Sunday, June 15, 2008

Scheisse wrapped in a well-designed box

Recently, I've enjoyed the company of friends visiting from Norway. Norway is one of those 'top 5' type countries in the world for practically everything: quality of life, cleanliness, education, social services, health care, employment, child care, quality of locally grown and imported food, and last of all - cost of living. Therefore, it was quite interesting for me to be surprised by some of the things I was surprised by through my visiting friends. I don't know if this represents my aging process and related complacency (God, NO!), or if it's just been so long since I've been overseas that the clarity with which I used to observe such things has faded. (For anyone wondering, I have not been overseas since....2006.)

I suspect that I wasn't expecting to be too surprised by observed differences, other than prices, since our countries are relatively equally robust. However, it was the robustness of a different sort that my friends, and therefore I, observed most frequently.

To start, size. First was People Size. When I was on assignment in Norway, more than one Norwegian observed that I was the first or second ‘regular sized’ American they’d seen on the project. This may have been an anomoly, but there weren’t that many Americans on the project, and I know at least one or two more who were not very large. I’m not talking tall, here.

My friends echoed this sentiment on a few occasions, not menacingly, but rather as an observation. They simply had not seen people of the size and girth in Norway as what they were regularly encountering in the US. The first observance was in a grocery store, in which one woman was so unfortunately obese that she did an about face, got one of the motorized scooter shopping carts, and continued on her way sans foot-power. And, just as when someone points out red flowers that you soon begin seeing everywhere, the same occurred with the observation and discussion about the ‘morbidly obese’ descriptor that the Norwegians had never before heard. We began seeing them everywhere. This was followed by a chance news report stating Colorado as the fittest state in the nation, with only a 46% obesity rate.

Next was Portion sizes. Less is More has probably never been as meaningful before as it is today, in terms of food and drink portions. There are over 200 countries in the world are balancing on a knife's edge in their efforts to fight food shortages, but you'd never know that traveling cross country.

We were trying to eat healthy food - meaning real, unprocessed food, actual fiber, and a minimum of artificial ingredients or preservatives proved difficult at best. This is hard on a road trip, to say the least. And, my Norwegian girlfriend is 4 months along in her pregnancy, and has begun to watch everything she eats much more closely now than before. (I remember a time in Singapore when we ate semi-cooked fish and Indian food on plates made of banana leaves, with our hands, but that's another story.)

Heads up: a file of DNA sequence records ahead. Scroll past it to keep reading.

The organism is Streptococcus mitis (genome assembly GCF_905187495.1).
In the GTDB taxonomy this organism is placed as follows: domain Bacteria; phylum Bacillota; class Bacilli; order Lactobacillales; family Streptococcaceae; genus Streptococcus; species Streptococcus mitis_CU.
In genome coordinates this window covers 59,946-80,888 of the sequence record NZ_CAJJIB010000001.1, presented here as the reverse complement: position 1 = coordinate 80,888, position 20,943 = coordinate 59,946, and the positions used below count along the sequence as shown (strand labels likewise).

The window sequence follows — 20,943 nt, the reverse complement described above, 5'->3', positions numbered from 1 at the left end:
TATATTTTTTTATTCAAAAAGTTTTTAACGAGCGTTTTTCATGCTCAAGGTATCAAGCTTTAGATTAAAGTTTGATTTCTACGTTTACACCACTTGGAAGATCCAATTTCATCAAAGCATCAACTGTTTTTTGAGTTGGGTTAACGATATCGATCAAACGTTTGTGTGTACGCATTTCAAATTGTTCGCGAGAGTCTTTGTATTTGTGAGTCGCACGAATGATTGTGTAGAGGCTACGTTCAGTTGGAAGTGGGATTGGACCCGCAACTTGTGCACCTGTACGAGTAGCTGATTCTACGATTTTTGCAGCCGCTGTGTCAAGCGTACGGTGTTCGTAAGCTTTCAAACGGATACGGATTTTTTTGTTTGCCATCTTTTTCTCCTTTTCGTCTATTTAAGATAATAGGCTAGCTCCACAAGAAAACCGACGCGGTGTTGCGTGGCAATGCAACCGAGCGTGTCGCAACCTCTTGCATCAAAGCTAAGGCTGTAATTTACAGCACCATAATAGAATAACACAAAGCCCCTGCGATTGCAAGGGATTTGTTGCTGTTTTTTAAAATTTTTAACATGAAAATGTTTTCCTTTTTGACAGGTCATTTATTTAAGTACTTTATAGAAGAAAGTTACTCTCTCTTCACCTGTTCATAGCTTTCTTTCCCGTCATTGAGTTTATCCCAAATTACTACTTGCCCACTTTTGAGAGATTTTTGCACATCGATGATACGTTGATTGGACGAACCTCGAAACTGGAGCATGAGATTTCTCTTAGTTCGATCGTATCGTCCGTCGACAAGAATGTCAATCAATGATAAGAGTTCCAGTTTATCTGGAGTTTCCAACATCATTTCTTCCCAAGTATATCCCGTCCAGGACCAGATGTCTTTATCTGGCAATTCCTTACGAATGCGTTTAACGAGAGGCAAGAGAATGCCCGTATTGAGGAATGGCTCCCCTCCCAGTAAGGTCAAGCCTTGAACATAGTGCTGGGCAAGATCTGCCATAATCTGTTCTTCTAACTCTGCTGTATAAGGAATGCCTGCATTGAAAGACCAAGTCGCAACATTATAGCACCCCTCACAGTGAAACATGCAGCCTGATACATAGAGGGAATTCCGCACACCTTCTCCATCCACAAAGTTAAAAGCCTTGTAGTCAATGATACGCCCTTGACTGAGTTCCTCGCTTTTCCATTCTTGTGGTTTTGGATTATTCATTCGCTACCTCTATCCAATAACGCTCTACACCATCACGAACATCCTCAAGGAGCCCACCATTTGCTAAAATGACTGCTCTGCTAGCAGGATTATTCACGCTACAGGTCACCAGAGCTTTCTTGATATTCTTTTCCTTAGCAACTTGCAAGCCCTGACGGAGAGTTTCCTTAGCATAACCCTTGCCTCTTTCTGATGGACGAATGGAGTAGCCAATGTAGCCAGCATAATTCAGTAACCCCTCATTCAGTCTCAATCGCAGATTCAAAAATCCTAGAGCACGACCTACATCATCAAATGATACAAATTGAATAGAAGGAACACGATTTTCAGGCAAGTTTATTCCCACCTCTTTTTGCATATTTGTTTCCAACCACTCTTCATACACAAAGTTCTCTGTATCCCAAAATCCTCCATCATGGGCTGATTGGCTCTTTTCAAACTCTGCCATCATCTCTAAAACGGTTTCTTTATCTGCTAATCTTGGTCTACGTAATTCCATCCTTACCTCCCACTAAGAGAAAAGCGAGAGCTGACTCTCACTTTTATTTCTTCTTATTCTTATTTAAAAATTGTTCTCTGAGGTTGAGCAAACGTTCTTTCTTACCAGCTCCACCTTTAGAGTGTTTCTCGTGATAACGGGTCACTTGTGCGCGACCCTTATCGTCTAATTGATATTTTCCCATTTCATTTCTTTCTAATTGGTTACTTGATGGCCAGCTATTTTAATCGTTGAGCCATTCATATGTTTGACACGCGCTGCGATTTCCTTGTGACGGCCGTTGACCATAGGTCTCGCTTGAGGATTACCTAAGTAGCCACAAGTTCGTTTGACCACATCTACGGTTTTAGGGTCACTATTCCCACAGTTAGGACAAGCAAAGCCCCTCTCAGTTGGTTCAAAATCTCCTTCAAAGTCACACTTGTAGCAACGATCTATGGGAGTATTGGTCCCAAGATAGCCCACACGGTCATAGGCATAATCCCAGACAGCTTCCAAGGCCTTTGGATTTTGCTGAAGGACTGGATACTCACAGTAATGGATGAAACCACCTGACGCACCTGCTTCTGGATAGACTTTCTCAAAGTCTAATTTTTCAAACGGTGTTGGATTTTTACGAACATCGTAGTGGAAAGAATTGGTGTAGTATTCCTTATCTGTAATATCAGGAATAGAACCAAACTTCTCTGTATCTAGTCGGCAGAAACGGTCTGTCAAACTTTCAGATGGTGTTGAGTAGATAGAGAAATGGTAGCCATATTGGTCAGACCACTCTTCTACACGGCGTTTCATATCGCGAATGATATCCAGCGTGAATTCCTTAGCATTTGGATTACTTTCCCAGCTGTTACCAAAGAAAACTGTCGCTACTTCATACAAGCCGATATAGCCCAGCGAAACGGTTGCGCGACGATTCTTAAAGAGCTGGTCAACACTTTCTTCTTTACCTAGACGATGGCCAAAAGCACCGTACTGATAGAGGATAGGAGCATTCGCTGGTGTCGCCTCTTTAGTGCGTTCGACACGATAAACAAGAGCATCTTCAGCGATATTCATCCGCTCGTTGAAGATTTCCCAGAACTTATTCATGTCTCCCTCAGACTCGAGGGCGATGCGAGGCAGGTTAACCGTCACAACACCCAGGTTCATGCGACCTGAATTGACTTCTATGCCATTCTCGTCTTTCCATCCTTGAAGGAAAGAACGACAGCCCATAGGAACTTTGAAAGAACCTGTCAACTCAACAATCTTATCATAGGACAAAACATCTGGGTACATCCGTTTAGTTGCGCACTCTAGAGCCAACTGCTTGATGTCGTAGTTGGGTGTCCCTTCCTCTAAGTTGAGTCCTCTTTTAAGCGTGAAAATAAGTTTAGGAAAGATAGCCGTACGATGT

The most significant example is our stop in Colorado at a Subway sandwich shop. They each ordered according to desired ingredients, which they enjoyed – except they didn’t know and weren’t asked about the size sub they wanted, so were given 12” subs as default. Each also ordered a Medium-sized soft drink. This is where you are handed an empty cup and pointed to the self-serve soda and ice machine. The Medium-sized cups were HUGE. Bigger than anything other than an iced tea pitcher that I have at home. I’m not sure of size in ounces, but even I was surprised. In fact, right now, I’m drinking an Arby’s Medium-sized soft drink, and it’s a 20-ounce cup. This was the size of the SMALL at Subway on our trip.

Even at a few very nice restaurants, veggies that came with a meal were often just scooped out of the birds’eye frozen baggie, nuked, and served a bit blanched and tasteless. Fortunately, the main servings at nicer restaurants had more of a grip on realistic portion sizes than what you find at most national chains (excluding fast-food and the ‘super sizing’ phenomenon therein). Even so, they could not always be counted on to accurately befit their menu descriptions. On more than one occasion, orders for something containing chicken breast were often delivered with fried chicken breast. On one stop at a grocery for car-worthy snacks, we found it difficult to find a simple granola bar type snack that didn’t have noteworthy amounts of added sugar or other additives. And, surprisingly, they were often quite low in fiber – none more than 10 grams, and none that we could find with a 100% DV of fiber.

So, it was with renewed focus on good, healthy eating that I returned from my trip with the Norwegians. I’m all the better for remembering that what looks healthy on the outside may still be scheisse wrapped in a well-design.

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